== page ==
CM . . .
. Volume XI Number 3 . . . . October 1, 2004
This collection of six Canadian plays suitable for students in the middle grades is an excellent resource. The plays allow students to explore language and discuss issues important to their age group. The plays also have a basis in classic literature and history that will educate the readers and give them greater understanding of enduring themes. The six plays, which cover a broad range of settings, from the past to the future, from the spirit world to the here and now, offer teachers a wide selection to suit the needs of a classroom.
"Girl Who Loved Her Horses" is a memory play by Drew Hayden Taylor, known as Canada's first aboriginal playwright for young people. The protagonist is a quiet girl, Danielle, whose family life is difficult. She finds release in painting large drawings of horses that are running free. The relationships between all the children change as they age through the play. Danielle's fate is unknown, but the discovery of one of her drawings gives the other characters strength to deal with their own issues. This play can be used to discuss the situation of native people in Canada and how to deal with disadvantaged circumstances in general.
"Beo's Bedroom" is based on the ancient poem "Beowolf" about a Danish warrior who defeats giants. Using the structure of the classic poem, this play is set on the planet Bedroom, with a country named Bed, where Beo fights her battles to overcome her fear of the dark. This play is well suited to younger middle years students because of the music that is used to liven the play and advance the story.
"Mella, Mella," which combines acting, dance, music, voice-over and shadow puppets, gives students the opportunity to experiment with several types of performance art. It is based on the oral storytelling tradition of Africa and discusses the conflict between accepted traditions and new ideas. Although it is an old story, it has immediate relevance to the conflict that young adults experience personally and in society as they grow.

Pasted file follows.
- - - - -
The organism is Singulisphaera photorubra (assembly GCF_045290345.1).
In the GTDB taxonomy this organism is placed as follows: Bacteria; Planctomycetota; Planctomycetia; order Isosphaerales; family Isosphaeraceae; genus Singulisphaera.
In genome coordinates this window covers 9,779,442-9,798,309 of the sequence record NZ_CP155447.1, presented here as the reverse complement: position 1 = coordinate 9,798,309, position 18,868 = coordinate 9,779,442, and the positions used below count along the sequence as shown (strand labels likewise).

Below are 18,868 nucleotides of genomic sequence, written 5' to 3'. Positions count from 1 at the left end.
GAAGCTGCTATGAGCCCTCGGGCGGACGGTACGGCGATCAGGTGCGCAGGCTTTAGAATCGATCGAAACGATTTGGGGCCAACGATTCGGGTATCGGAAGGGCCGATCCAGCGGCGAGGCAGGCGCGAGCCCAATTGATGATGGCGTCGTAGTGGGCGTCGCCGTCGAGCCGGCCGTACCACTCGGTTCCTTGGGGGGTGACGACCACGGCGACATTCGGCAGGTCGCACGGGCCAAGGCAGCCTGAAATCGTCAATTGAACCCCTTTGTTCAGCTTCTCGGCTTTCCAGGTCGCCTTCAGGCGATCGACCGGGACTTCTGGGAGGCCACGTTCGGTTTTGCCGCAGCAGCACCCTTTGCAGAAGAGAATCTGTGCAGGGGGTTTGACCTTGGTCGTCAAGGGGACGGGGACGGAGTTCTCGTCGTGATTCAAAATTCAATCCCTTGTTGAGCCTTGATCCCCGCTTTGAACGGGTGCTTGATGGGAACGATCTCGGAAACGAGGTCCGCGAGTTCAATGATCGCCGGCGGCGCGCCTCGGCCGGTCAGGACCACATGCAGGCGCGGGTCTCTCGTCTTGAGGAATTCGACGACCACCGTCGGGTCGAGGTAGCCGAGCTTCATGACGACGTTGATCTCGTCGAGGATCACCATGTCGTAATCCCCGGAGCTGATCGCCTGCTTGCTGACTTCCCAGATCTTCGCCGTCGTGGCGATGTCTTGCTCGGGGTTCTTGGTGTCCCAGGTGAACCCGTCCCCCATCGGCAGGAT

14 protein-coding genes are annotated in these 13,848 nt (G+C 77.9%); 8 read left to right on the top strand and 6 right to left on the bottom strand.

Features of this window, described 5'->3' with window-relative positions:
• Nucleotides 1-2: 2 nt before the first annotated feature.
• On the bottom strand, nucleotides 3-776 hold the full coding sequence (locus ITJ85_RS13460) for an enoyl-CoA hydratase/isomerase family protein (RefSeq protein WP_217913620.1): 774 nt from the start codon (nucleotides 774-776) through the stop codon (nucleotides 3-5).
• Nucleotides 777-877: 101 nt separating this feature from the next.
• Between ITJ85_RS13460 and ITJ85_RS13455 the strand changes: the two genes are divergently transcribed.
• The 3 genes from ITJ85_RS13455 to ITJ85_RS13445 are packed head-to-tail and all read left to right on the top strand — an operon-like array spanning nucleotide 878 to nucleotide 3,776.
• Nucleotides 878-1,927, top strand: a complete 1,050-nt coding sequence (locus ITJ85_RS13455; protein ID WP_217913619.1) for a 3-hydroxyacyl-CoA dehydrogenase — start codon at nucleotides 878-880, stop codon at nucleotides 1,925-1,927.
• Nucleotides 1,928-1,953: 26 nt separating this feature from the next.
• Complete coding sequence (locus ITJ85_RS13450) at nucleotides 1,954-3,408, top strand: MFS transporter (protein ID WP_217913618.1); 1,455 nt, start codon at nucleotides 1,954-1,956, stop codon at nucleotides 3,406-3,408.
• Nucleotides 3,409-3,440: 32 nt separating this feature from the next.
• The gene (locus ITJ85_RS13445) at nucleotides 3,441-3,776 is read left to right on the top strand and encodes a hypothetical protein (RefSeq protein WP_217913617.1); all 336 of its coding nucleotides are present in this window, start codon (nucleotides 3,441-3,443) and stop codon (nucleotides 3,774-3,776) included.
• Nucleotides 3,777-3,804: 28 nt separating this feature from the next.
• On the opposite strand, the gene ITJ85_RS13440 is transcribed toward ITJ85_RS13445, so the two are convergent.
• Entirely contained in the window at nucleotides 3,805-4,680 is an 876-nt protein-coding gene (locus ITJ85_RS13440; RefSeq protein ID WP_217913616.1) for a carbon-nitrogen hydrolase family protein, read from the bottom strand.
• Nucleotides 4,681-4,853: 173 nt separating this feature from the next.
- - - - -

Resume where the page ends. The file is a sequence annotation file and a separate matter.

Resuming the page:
"Crusader of the World" will interest many young people who want to make the world a better place. Shelley is a well-meaning teenager who sets out to educate and "save" the people in a poorer country. She discovers that people in underdeveloped countries have their own ideas about what is the best for them. The play chronicles Shelley's growth and development as she returns to Canada in a positive frame of mind to report on her experiences.
As Celtic folk tales provide the inspiration for "The Elfin Knight," the fairy world is represented as well as the real world. The setting is Cape Breton in 1830, where many Scottish immigrants settled and maintained their Celtic culture. The climax is an action-packed sword fight. The play uses music, singing, dancing, magic and puppets as well. The adaptation of the Celtic language ("you contamawcious hempy!") will challenge student actors and provide lots of fun and opportunities to discuss meaning.
The final play is "Cyberteen in Love," a rather ominous play set in a horrible future where life is tightly controlled. The characters try to survive and develop relationships in their bleak and inhumane world. Just as everything else is skewed, so is their language ("The synthtrode had slipped into my brainflesh hitchless."), but the audience can extract meaning from the context. The language also suits the science fiction setting and the alienated characters. Developed by Matthew Decter for older students, this play will make teens think about truth, the future of the world, the role of the state, and many more issues.
Editors Shirley Barrie and Emil Sher bring a host of literary and playwrighting credentials to this work. They have done an admirable job of selecting plays that provide teachers many ways to use different methods of performance art. Students who are looking for the best way to express themselves can find their voice in any number of ways. Costume and set directions are included. The introductions to the book and each play helpfully explain the sources of the stories and relate the plays to one another. Each of these plays has been workshopped and performed.
Drama brings out the best in adolescents who are seeking a creative way to express their hopes, their frustrations, their questions about life and relationships. Using drama in the classroom creates excitement and a camaraderie that is unbeatable as well as many 'teachable moments' that are unforgettable. Prepare to Embark is a perfect title for this collection of plays that will intrigue and educate - a good combination for those ready to embark on life.
Harriet Zaidman is a teacher-librarian in Winnipeg, MB.
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Copyright © the Manitoba Library Association. Reproduction for personal use is permitted only if this copyright notice is maintained. Any other reproduction is prohibited without permission.